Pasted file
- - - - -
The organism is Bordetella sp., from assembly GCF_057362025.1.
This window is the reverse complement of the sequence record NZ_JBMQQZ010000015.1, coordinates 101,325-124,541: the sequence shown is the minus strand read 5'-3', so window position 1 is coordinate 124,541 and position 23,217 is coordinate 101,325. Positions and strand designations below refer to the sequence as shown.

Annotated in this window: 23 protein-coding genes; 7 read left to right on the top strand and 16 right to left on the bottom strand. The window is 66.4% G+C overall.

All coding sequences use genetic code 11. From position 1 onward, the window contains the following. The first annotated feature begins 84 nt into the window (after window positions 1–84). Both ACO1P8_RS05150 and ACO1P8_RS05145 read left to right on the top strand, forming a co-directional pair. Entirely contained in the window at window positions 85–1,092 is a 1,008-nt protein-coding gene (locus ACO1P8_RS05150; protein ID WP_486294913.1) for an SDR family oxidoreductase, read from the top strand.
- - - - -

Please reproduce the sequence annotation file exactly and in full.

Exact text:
The organism is Bordetella sp., from assembly GCF_057362025.1.
This window is the reverse complement of the sequence record NZ_JBMQQZ010000015.1, coordinates 101,325-124,541: the sequence shown is the minus strand read 5'-3', so window position 1 is coordinate 124,541 and position 23,217 is coordinate 101,325. Positions and strand designations below refer to the sequence as shown.

Annotated in this window: 23 protein-coding genes; 7 read left to right on the top strand and 16 right to left on the bottom strand. The window is 66.4% G+C overall.

All coding sequences use genetic code 11. From position 1 onward, the window contains the following. The first annotated feature begins 84 nt into the window (after window positions 1–84). Both ACO1P8_RS05150 and ACO1P8_RS05145 read left to right on the top strand, forming a co-directional pair. Entirely contained in the window at window positions 85–1,092 is a 1,008-nt protein-coding gene (locus ACO1P8_RS05150; protein ID WP_486294913.1) for an SDR family oxidoreductase, read from the top strand.